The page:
The government has rejected calls for an increase on the cap for tax-free redundancy payments.
Employers can currently pay axed staff a compensation payment of up to £30,000 before income tax kicks in.
However, this limit has existed since 1987, and Jonathan Maude, head of the employment group at law firm Hogan & Hartson, believes raising it would be good for everyone in the current economic climate. Figures from HBOS show that a house in London worth £100,000 in 1987 would be worth £377,200 today.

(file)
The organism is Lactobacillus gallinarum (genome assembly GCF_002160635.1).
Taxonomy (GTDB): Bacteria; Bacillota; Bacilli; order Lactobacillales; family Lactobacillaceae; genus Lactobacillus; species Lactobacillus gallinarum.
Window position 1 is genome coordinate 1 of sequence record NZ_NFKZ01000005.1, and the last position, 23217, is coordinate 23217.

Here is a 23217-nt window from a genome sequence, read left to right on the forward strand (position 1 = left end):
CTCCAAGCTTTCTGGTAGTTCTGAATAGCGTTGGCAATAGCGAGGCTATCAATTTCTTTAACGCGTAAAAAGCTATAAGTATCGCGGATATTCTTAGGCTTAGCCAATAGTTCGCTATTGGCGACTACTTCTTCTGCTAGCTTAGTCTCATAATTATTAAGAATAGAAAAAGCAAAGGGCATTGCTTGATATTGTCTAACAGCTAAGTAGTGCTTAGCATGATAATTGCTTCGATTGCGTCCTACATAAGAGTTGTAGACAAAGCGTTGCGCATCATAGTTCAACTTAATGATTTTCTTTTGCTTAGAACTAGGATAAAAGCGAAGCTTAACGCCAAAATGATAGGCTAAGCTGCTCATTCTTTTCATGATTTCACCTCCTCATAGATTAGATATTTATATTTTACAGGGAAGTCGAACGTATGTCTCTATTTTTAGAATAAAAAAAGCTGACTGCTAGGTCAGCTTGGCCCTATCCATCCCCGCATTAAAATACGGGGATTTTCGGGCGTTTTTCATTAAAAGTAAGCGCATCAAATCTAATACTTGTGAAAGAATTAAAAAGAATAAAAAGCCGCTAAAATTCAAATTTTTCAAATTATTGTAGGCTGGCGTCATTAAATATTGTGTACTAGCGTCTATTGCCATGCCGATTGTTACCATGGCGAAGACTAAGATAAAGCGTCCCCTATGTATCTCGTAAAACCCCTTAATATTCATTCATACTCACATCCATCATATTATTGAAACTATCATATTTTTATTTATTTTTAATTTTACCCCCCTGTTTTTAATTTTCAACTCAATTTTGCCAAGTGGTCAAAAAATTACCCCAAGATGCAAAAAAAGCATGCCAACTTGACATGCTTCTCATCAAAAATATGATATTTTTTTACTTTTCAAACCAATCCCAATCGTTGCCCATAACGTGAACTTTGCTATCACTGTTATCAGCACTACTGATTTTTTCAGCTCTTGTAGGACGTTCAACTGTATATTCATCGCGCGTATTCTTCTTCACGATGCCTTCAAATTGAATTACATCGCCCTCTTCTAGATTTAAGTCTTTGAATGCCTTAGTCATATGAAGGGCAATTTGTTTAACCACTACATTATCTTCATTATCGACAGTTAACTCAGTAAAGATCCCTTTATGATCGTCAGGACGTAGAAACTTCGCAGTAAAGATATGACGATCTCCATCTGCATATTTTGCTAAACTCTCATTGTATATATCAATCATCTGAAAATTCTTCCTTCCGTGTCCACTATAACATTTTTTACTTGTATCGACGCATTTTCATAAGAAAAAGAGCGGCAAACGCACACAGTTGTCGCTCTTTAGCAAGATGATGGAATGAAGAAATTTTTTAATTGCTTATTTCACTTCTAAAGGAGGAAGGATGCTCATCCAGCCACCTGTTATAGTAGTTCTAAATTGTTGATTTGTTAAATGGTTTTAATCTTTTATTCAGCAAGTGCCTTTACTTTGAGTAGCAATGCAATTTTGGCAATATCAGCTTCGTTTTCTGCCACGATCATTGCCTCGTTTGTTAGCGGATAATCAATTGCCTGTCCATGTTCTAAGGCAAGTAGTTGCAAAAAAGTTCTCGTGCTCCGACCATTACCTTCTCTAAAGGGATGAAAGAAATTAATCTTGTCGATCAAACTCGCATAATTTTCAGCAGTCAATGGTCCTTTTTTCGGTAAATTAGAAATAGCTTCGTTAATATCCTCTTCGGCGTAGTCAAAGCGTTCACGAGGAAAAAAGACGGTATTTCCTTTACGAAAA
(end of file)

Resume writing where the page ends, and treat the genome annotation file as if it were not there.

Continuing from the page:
“It is in both the employer’s and employee’s interest that it’s raised,” Maude told Personnel Today. “A higher tax-free limit would be a very useful weapon for HR in the settlement armoury, giving parties more room to manoeuvre.
Graham Farquhar, partner at professional services firm Ernst & Young, said reviewing the exemption figure would help employees in lower paid industries such as retail.
But HM Revenue & Customs said there were no plans currently to change the cap.
“All taxes are kept under review at all times, and any changes to the cap would be for ministers to decide,” a spokesman said.
A CBI spokesman said raising the tax-free threshold could force employers to increase redundancy payments against their will.